- Short-term funding, including continuation of the Better Care Fund and Improved Better Care Fund, to prevent the further breakdown of essential care and support over the course of the next financial year.
- Long-term funding and reform following, to enable us to build care and support for the millions who need it and create a social care system that is truly fit for the 21st century.
- A long-term plan for adult social care which means a support system in place that links with other public services including the NHS and supports resilient individuals, families and communities.
Julie Ogley, President of the Association of Directors of Adult Social Services said: “We need real action from the Government – we cannot afford another false dawn. We need to work together to ensure that we have an adult social care system that is fit for the twenty-first century. We need to work together so that people can live good lives.
“With the Spending Round, and other recent announcements, the opportunities are there for the Government to take action and make a difference. These are the choices.”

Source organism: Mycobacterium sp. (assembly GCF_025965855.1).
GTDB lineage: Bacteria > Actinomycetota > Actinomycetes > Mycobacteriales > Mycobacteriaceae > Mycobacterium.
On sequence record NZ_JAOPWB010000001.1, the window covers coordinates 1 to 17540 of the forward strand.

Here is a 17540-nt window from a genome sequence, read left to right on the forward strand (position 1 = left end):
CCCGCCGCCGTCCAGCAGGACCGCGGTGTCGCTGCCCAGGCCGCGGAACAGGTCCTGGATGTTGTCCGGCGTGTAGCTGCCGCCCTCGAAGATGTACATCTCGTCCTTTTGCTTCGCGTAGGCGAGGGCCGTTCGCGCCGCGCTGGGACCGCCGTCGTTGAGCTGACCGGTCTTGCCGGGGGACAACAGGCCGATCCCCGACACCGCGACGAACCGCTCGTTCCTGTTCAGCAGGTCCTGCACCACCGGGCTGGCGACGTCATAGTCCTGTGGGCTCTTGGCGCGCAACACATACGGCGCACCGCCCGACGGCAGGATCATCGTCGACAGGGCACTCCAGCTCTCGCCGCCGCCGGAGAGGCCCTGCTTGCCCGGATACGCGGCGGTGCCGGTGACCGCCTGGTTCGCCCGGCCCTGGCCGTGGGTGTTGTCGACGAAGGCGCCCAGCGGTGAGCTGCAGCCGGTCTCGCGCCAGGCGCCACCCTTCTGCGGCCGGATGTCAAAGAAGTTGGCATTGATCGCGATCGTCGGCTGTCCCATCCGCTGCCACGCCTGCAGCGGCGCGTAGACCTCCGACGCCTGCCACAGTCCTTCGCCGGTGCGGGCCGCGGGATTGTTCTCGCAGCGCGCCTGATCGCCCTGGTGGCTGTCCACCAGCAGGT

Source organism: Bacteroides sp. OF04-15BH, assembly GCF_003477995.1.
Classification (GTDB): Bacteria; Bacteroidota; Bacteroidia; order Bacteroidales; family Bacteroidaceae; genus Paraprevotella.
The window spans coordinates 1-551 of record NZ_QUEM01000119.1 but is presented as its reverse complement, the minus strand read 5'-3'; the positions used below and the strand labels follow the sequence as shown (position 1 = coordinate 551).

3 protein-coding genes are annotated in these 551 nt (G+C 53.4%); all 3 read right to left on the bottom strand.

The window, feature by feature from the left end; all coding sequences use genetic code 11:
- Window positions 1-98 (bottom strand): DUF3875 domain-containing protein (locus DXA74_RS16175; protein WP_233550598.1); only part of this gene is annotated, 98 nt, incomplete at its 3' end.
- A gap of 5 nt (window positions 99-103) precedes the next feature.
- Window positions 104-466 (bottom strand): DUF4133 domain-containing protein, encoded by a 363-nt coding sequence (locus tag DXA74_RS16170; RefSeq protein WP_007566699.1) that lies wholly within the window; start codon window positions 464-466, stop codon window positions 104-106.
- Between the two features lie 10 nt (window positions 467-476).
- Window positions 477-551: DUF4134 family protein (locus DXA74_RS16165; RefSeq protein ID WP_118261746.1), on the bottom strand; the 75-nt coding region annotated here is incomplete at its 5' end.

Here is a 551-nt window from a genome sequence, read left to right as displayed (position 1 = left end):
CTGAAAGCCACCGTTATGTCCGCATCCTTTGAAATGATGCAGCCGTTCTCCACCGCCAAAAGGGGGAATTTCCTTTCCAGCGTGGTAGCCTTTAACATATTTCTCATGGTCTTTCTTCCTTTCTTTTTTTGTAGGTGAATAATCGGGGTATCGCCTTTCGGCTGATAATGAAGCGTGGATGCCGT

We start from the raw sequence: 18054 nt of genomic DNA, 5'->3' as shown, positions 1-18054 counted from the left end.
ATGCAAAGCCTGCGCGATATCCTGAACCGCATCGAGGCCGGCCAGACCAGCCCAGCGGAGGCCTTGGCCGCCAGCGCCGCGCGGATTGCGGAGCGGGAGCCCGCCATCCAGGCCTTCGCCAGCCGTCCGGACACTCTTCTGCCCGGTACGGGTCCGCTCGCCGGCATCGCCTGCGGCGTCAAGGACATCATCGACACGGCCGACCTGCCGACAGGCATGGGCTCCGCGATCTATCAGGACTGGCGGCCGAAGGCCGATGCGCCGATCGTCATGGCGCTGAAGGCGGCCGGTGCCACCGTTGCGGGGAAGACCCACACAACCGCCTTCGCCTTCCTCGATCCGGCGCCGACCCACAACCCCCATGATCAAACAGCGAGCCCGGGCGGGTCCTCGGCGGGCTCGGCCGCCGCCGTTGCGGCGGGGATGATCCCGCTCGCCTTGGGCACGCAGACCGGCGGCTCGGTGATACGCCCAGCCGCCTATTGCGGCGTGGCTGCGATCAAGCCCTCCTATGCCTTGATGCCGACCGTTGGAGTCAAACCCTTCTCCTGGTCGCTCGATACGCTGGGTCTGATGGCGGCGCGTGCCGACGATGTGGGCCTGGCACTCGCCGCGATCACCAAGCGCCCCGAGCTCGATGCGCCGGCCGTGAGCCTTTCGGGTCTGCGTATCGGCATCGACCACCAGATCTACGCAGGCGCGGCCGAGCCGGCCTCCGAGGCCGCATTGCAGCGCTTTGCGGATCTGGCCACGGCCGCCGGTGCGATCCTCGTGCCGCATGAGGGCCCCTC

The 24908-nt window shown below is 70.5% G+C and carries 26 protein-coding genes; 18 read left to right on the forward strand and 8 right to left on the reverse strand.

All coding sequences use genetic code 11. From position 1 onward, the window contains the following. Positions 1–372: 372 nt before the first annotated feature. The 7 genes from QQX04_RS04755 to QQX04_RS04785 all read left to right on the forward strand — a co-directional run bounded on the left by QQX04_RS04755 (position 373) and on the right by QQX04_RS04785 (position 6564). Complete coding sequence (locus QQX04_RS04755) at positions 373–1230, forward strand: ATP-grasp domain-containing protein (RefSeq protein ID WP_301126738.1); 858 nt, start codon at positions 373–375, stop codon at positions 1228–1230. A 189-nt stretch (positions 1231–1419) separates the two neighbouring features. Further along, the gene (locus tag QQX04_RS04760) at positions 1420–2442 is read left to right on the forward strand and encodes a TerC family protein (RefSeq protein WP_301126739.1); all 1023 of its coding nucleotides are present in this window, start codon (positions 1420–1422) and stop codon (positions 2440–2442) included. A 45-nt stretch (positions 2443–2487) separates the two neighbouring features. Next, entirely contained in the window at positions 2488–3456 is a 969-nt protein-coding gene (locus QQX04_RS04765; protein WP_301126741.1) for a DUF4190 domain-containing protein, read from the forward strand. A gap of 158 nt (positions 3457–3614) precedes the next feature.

The promised Spending Review is a real opportunity to address the burning injustice of social care. With this in mind, ADASS is calling on the Government to urgently confirm a short-term injection of funds, which will in turn allow space to develop a vital long term funding solution with clarity and certainty, and a long term plan. Funding reform requires choices to be made and agreements to be reached and it’s clear that adult social care needs:
- a plan for the essential workforce
- the ability to develop and use new technology and communications in ways that older and disabled people and their family find useful
- a better framework for relationships between local people, councils and the NHS
- greater awareness and certainty for everyone before we need support.
Social care provides care, support and safeguards for people during the most vulnerable times of their lives; it supports disabled or older people and it supports them to live good lives. However, with over a million people receiving social care funded by the state, over 350,000 thought to be paying for their own care, 1.4 million older people not getting the care they need, and around 1 in 6 of us – 7.3 million people – providing unpaid care for adult family members in England, this is about a group of people much, much bigger than the population of London now, let alone in the future.
ADASS believes that with this certainty, the adult social care sector will be able to get on with what it does best: being a great connector with people and organisations; safeguarding people’s rights; helping people to re-engage with life and communities; and organising funding or providing care and support that enables individuals to live the lives they want to live.